Diversity and Human Rights office. However, they are not independent processes and you will not
have support. Your union staff representative can advise you of your options and enforce the relevant
A wide range of behaviour falls under harassment, including, spreading malicious rumours, abuse ofmanagerial authority, persistent teasing, or assaults. It all counts. CUPE Local 3913 has the resourcesto advise, support and/or represent members concerned with harassment free of charge.If you experience harassment, document what happened and contact your union representative as soonas possible.
If you are under immediate threat or your safety is at risk, immediately report the incident to yoursupervisor or campus police and contact your union representative as soon as possible. If your safety isat risk, you have the right to refuse work.
*This material has been adapted from “Stop Harassment: A Guide for CUPE Locals”,
Discrimination is differential treatment under prohibited grounds that results in exclusion, denial of rights, or imposition of burdens. Discrimination is prohibited under the Ontario Human Rights Code and the Unit 1 and Unit 2 Collective Agreements. The prohibited grounds under the Collective Agreement are:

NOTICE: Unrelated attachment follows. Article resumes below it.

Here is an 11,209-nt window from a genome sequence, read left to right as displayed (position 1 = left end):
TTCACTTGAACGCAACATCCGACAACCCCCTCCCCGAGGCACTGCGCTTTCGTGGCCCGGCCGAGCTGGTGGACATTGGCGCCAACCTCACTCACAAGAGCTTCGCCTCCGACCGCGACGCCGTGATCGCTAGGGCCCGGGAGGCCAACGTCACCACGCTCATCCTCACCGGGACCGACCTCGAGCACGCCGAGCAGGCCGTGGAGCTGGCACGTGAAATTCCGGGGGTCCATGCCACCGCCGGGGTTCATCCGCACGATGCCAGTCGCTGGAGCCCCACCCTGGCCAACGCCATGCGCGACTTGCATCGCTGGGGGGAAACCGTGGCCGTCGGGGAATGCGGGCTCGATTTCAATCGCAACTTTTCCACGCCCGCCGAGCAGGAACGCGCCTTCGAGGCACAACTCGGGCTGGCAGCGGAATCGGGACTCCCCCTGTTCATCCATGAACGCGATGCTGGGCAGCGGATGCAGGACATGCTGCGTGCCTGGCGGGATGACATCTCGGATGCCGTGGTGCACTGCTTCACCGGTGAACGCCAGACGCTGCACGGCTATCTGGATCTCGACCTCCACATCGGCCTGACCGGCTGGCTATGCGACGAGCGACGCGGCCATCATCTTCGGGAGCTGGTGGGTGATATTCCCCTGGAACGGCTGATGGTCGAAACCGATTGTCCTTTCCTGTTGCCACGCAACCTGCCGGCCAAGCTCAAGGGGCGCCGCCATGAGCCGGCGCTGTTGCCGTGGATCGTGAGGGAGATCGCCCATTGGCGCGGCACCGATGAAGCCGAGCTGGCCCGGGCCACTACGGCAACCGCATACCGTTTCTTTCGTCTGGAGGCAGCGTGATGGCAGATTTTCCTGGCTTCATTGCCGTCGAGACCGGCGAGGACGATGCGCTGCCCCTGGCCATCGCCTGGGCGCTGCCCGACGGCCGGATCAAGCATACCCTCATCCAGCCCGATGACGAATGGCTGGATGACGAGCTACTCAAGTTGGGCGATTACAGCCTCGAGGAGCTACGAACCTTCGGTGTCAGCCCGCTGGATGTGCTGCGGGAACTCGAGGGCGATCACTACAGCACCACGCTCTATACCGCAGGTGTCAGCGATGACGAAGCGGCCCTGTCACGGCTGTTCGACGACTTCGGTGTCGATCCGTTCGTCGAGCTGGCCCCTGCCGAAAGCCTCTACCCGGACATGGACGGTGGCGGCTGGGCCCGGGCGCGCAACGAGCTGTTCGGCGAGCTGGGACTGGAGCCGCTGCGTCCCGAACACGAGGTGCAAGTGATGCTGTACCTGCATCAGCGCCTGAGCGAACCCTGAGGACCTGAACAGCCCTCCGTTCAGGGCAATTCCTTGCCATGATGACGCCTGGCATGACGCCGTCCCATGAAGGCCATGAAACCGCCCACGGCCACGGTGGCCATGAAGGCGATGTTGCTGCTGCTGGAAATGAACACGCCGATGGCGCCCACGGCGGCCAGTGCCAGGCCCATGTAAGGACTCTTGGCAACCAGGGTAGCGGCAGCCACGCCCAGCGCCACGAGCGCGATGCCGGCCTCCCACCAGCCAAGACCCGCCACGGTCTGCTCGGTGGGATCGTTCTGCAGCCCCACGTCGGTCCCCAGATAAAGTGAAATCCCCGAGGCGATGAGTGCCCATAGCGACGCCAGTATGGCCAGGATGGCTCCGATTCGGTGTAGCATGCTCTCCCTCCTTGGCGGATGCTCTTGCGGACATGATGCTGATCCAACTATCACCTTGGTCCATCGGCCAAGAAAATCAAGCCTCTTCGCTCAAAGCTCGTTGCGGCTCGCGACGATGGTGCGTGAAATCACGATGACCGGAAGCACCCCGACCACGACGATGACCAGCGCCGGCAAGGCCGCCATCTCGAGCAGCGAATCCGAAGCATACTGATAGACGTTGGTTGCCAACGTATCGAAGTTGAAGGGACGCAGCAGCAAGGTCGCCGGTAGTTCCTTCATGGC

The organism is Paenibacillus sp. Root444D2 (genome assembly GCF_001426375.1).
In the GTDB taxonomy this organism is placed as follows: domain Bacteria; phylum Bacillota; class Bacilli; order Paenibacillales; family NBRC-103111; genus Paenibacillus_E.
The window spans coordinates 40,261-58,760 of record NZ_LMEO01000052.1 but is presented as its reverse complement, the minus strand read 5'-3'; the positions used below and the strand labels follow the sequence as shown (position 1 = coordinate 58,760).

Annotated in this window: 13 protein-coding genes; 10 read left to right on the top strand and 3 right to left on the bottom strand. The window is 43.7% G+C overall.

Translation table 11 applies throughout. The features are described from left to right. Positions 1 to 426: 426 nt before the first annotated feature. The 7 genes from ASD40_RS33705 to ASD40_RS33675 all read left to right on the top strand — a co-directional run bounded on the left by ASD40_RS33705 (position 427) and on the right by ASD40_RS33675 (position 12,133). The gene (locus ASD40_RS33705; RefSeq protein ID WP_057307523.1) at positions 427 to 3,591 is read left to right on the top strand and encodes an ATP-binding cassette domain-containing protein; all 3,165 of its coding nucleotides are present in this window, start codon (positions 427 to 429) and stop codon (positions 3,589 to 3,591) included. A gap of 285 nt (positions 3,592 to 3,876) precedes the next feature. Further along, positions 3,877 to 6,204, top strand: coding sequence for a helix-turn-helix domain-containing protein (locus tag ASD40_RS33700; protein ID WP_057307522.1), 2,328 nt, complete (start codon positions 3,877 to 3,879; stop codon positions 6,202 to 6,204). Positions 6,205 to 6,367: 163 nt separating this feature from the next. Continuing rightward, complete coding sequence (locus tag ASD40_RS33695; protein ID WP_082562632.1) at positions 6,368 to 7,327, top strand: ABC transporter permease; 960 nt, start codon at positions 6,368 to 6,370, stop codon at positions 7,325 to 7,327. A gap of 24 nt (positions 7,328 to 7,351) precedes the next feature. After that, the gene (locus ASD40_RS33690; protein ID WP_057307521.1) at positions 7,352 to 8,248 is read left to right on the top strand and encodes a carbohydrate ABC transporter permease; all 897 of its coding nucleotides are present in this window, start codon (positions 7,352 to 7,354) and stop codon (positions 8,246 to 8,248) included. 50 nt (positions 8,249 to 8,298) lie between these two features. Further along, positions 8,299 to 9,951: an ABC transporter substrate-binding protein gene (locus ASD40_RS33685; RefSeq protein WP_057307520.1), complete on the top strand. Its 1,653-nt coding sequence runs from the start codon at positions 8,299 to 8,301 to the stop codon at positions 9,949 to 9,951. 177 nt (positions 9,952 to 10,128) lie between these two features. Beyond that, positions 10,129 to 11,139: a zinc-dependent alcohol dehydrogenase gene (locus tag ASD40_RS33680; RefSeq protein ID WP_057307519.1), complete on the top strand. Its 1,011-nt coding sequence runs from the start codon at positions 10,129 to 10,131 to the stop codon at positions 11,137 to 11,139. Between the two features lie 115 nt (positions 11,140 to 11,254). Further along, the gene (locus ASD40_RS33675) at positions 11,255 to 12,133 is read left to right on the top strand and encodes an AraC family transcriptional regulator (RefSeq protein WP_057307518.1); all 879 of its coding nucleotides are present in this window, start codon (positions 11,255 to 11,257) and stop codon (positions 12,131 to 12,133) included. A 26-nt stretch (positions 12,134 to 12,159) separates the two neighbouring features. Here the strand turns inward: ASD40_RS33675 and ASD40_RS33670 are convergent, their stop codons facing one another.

age, race, indigeneity, creed, colour, ancestry, place of origin, ethnic origin, citizenship, language, religious belief, political affiliation or activity, sex (includes pregnancy), gender identity or expression (including transgender), sexual orientation, personal characteristics, experience of domestic or sexual violence, marital status, family status, same-sex partner status, socio-economic status, class background, mental illness, addiction as articulated in Ontario Human Rights law, record of offences (except where it relates to a bona fide qualification because of the nature of employment), physical handicap or disability (as defined by the Ontario Human Rights Code), academic school of thought (subject to Article 21, the instructions of their supervisor, and the University’s right to determine course content), activity in the Union, exercise or non-exercise of any provision or right under the Collective Agreement.